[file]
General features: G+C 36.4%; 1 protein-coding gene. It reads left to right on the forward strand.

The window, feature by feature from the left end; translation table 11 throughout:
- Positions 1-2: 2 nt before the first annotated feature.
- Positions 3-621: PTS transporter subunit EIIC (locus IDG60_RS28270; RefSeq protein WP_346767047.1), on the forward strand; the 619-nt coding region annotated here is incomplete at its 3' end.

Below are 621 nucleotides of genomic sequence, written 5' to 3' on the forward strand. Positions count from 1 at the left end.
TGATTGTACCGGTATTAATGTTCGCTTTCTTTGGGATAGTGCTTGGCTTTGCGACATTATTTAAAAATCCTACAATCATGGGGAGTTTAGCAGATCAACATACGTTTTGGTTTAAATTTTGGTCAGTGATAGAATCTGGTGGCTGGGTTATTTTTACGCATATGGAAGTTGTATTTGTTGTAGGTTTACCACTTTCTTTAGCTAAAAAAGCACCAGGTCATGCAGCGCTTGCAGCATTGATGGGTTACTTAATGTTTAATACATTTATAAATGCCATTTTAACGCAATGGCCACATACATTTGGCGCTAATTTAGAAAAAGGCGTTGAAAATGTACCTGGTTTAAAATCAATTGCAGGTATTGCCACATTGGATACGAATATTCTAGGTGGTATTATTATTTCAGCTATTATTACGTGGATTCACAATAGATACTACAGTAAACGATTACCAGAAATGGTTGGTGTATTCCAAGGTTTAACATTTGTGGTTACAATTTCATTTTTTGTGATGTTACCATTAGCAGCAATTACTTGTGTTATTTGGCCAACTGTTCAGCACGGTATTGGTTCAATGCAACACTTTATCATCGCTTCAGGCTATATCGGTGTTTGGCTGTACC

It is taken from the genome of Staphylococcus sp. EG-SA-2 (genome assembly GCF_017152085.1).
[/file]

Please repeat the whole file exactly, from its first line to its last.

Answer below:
General features: G+C 36.4%; 1 protein-coding gene. It reads left to right on the forward strand.

The window, feature by feature from the left end; translation table 11 throughout:
- Positions 1-2: 2 nt before the first annotated feature.
- Positions 3-621: PTS transporter subunit EIIC (locus IDG60_RS28270; RefSeq protein WP_346767047.1), on the forward strand; the 619-nt coding region annotated here is incomplete at its 3' end.

Below are 621 nucleotides of genomic sequence, written 5' to 3' on the forward strand. Positions count from 1 at the left end.
TGATTGTACCGGTATTAATGTTCGCTTTCTTTGGGATAGTGCTTGGCTTTGCGACATTATTTAAAAATCCTACAATCATGGGGAGTTTAGCAGATCAACATACGTTTTGGTTTAAATTTTGGTCAGTGATAGAATCTGGTGGCTGGGTTATTTTTACGCATATGGAAGTTGTATTTGTTGTAGGTTTACCACTTTCTTTAGCTAAAAAAGCACCAGGTCATGCAGCGCTTGCAGCATTGATGGGTTACTTAATGTTTAATACATTTATAAATGCCATTTTAACGCAATGGCCACATACATTTGGCGCTAATTTAGAAAAAGGCGTTGAAAATGTACCTGGTTTAAAATCAATTGCAGGTATTGCCACATTGGATACGAATATTCTAGGTGGTATTATTATTTCAGCTATTATTACGTGGATTCACAATAGATACTACAGTAAACGATTACCAGAAATGGTTGGTGTATTCCAAGGTTTAACATTTGTGGTTACAATTTCATTTTTTGTGATGTTACCATTAGCAGCAATTACTTGTGTTATTTGGCCAACTGTTCAGCACGGTATTGGTTCAATGCAACACTTTATCATCGCTTCAGGCTATATCGGTGTTTGGCTGTACC

It is taken from the genome of Staphylococcus sp. EG-SA-2 (genome assembly GCF_017152085.1).